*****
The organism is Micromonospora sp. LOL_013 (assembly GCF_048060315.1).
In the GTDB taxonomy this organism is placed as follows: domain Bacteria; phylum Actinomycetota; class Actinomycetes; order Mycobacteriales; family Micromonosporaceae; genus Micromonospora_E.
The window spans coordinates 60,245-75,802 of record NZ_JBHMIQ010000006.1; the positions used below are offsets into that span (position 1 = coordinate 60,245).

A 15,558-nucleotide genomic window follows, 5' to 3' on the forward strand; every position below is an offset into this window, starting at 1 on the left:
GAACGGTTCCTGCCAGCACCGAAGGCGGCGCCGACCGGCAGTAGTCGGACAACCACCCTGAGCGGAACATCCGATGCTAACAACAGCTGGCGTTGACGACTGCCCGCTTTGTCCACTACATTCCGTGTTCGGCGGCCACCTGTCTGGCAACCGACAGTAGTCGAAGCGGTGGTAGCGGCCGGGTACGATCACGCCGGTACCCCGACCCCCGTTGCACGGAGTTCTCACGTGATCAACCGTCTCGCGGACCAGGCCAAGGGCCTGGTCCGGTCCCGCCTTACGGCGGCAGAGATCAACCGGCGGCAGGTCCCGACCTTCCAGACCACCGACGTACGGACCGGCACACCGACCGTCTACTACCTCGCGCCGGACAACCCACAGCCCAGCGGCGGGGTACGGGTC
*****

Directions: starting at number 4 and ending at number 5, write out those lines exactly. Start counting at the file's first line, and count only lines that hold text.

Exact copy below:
A 15,558-nucleotide genomic window follows, 5' to 3' on the forward strand; every position below is an offset into this window, starting at 1 on the left:
GAACGGTTCCTGCCAGCACCGAAGGCGGCGCCGACCGGCAGTAGTCGGACAACCACCCTGAGCGGAACATCCGATGCTAACAACAGCTGGCGTTGACGACTGCCCGCTTTGTCCACTACATTCCGTGTTCGGCGGCCACCTGTCTGGCAACCGACAGTAGTCGAAGCGGTGGTAGCGGCCGGGTACGATCACGCCGGTACCCCGACCCCCGTTGCACGGAGTTCTCACGTGATCAACCGTCTCGCGGACCAGGCCAAGGGCCTGGTCCGGTCCCGCCTTACGGCGGCAGAGATCAACCGGCGGCAGGTCCCGACCTTCCAGACCACCGACGTACGGACCGGCACACCGACCGTCTACTACCTCGCGCCGGACAACCCACAGCCCAGCGGCGGGGTACGGGTC